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ISSN: 2472-1018
Journal of Lung Diseases & Treatment
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Corticosteroid Administration in COPD: Summary of the Global Initiative for Chronic Obstructive Lung Disease (GOLD) Guidelines 2017

Subhabrata Moitra*

Department of Pneumology, Allergy and Asthma Research Centre, Kolkata, India

*Corresponding Author:
Dr. Subhabrata Moitra
Department of Pneumology
Allergy and Asthma Research Centre
48/7-Purna Das Road, Kolkata-700029, India

Received Date: March 16, 2017; Accepted Date: March 21, 2017; Published Date: March 29, 2017

Citation: Moitra (2017) Corticosteroid Administration in COPD: Summary of the Global Initiative for Chronic Obstructive Lung Disease (GOLD) Guidelines 2017. Lung Dis Treat 3:e108. doi: 10.4172/2472-1018.1000e108

Copyright: © 2017 Moitra S. This is an open-access article distributed under the terms of the Creative Commons Attribution License, which permits unrestricted use, distribution, and reproduction in any medium, provided the original author and source are credited.

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Administration of Inhaled Corticosteroids (ICS) in Chronic Obstructive Pulmonary Disease (COPD) has always remained controversial because of its questionable benefit in this disease. Although several clinicians believe that corticosteroids have little or no role in controlling inflammation in COPD, its use in stable to heavily exacerbated COPD has been in practice especially in the developing countries where COPD is often over diagnosed/ underdiagnosed or misdiagnosed. Neutrophils being the crucial players in inflammation in COPD, steroids are considered to have a less functional effect on this type of inflammation as steroids especially glucocorticoids has been shown to enhance the survival of neutrophils and increase their functional responsiveness [1]. Therefore, such treatment might lead to incurring detrimental effects on the patients by enhancing the exacerbation.

Although some evidence have suggested that some drugs such as β2-agonists, methylxanthines (theophylline) or antibiotics (macrolides) may somewhat facilitate corticosteroid sensitivity in COPD [2,3], their functional aspects and clinical relevance are not quite clear. Moreover, since the effect of ICS may be modulated by these other add-on drugs, the effect of ICS alone in COPD has remained questionable. Most of the studies showed that ICS alone does not effectively reverse the progressive decline of FEV1 or mortality in patients with COPD [4]. The TOwards a Revolution in COPD Health (TORCH) trial showed higher mortality among COPD patients treated with ICS alone than those who received ICS (Inhaled Corticosteroids) +LABA (Long acting β2-agonists) [5].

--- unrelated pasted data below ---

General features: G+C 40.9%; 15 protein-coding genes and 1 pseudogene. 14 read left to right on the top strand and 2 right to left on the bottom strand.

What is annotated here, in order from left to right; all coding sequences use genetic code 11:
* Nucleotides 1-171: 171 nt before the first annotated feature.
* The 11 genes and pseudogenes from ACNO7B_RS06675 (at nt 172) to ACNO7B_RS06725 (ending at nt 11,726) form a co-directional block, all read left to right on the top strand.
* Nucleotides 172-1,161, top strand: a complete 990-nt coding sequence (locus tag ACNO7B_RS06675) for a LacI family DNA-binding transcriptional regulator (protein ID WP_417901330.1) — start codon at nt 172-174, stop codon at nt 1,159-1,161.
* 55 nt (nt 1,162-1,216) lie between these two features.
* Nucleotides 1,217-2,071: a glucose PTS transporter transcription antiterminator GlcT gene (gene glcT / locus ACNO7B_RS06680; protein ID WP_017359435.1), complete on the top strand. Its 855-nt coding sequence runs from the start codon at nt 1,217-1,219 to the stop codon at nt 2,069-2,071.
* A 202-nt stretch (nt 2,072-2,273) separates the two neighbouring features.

The efficacy of a combination of ICS and LABA has been proved to be more effective in patients with moderate to very severe COPD, than either of them alone. Such combination therapies were found to improve lung function, health status and exacerbations [6-8]. However, ICS has also been disliked by several clinicians as a preferable option for COPD because of its potential side effects such as increased prevalence of oral and laryngeal candidiasis, hoarseness in voice, and pneumonia [4] and such effects are even prominent when administered at a very low dose [9]. Some observational studies reported that ICS treatment could attribute to comorbidities such as increased risk of diabetes/poor control of diabetes [10], cataracts [11], and mycobacterial infection [12] including tuberculosis [13,14]. Withdrawal of ICS also results in downstream consequence effects in terms of lung function, respiratory symptoms and rate of exacerbations [15-19], however many of these results were contradictory as other studies have not found similar results.

In light of these newly established findings of the efficacy of inhaled corticosteroids in the management of COPD, the Global Initiative for Chronic Obstructive Lung Disease (GOLD) has amended some changes in the guidelines published recently [20]. The guidelines suggest that systemic corticosteroids can be used in COPD to improve lung function, shorten recovery time and hospitalization duration but the duration of therapy must not be longer than 5-7 days. In the case of a suspected oral or laryngeal fungal infection, bacterial colonization or lower respiratory tract infection, corticosteroids are not recommended. Blood eosinophils should be considered as a major biomarker to determine effects of ICS on exacerbation and therefore, ICS should not be administered in patients with lesser (<2%) eosinophil in peripheral blood. Oral glucocorticoids should not be used as a daily treatment for COPD because of its no established role in the everyday quality of life in COPD but on the contrary, may lead to cause several other complications including steroid myopathy. Oral corticosteroids are only recommended for treating hospitalized COPD patients or in the case of an emergency situation such as acute breathlessness. These recommendations should be followed in everyday clinical practice for an effective management of COPD.


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